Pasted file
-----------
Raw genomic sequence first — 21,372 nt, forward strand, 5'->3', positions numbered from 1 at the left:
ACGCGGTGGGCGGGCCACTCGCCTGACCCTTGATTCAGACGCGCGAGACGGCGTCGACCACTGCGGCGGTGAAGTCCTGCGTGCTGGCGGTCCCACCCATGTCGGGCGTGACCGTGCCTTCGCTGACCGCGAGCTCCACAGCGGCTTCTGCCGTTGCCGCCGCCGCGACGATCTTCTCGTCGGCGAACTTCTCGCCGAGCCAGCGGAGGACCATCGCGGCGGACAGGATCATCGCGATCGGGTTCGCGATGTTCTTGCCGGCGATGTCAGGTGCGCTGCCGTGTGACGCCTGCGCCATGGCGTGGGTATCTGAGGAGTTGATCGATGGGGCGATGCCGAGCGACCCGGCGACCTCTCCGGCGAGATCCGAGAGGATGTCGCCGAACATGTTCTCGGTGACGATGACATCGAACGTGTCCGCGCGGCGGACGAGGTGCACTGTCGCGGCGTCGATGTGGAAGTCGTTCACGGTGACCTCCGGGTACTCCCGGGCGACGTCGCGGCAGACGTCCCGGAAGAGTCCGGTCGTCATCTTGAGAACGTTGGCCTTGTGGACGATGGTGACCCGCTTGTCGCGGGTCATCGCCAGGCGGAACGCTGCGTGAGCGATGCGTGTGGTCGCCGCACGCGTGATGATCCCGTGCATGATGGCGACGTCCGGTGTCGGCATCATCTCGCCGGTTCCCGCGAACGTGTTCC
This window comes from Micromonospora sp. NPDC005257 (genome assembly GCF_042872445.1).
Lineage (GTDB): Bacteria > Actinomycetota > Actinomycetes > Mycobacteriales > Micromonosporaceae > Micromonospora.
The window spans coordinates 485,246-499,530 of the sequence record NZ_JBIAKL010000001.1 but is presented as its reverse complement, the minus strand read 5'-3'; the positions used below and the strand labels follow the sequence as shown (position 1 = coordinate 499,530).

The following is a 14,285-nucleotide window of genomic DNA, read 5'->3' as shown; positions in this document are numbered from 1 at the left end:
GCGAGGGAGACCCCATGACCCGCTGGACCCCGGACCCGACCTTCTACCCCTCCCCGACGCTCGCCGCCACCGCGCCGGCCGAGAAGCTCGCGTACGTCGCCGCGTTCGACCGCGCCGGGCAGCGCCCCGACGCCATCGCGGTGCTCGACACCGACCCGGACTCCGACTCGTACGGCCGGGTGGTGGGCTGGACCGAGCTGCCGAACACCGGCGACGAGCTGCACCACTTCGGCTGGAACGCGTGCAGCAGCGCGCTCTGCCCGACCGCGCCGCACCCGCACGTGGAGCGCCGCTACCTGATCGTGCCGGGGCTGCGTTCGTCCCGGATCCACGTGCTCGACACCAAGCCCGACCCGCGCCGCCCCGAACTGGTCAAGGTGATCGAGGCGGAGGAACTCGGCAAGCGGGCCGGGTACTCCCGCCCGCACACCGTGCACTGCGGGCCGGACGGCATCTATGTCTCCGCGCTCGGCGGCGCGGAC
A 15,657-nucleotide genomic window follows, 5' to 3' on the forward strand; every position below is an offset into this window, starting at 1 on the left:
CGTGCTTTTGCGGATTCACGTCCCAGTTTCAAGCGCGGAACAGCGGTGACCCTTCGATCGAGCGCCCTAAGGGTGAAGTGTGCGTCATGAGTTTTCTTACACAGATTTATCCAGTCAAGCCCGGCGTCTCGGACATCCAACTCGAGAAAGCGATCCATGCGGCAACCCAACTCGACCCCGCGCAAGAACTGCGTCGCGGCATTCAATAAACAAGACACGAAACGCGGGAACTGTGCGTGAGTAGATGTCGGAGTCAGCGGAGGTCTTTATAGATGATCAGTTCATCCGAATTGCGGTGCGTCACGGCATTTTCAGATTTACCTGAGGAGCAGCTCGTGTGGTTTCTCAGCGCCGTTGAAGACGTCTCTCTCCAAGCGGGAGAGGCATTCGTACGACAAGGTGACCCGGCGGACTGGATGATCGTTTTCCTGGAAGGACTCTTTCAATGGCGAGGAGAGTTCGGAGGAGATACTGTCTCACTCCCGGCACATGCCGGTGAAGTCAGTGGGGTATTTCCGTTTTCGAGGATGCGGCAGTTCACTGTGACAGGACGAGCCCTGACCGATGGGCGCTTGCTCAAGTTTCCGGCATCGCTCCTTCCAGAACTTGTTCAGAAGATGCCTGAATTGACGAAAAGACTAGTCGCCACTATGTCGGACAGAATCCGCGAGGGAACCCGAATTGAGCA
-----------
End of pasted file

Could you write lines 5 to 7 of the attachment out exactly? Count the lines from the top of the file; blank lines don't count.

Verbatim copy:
The window spans coordinates 485,246-499,530 of the sequence record NZ_JBIAKL010000001.1 but is presented as its reverse complement, the minus strand read 5'-3'; the positions used below and the strand labels follow the sequence as shown (position 1 = coordinate 499,530).

The following is a 14,285-nucleotide window of genomic DNA, read 5'->3' as shown; positions in this document are numbered from 1 at the left end:
GCGAGGGAGACCCCATGACCCGCTGGACCCCGGACCCGACCTTCTACCCCTCCCCGACGCTCGCCGCCACCGCGCCGGCCGAGAAGCTCGCGTACGTCGCCGCGTTCGACCGCGCCGGGCAGCGCCCCGACGCCATCGCGGTGCTCGACACCGACCCGGACTCCGACTCGTACGGCCGGGTGGTGGGCTGGACCGAGCTGCCGAACACCGGCGACGAGCTGCACCACTTCGGCTGGAACGCGTGCAGCAGCGCGCTCTGCCCGACCGCGCCGCACCCGCACGTGGAGCGCCGCTACCTGATCGTGCCGGGGCTGCGTTCGTCCCGGATCCACGTGCTCGACACCAAGCCCGACCCGCGCCGCCCCGAACTGGTCAAGGTGATCGAGGCGGAGGAACTCGGCAAGCGGGCCGGGTACTCCCGCCCGCACACCGTGCACTGCGGGCCGGACGGCATCTATGTCTCCGCGCTCGGCGGCGCGGAC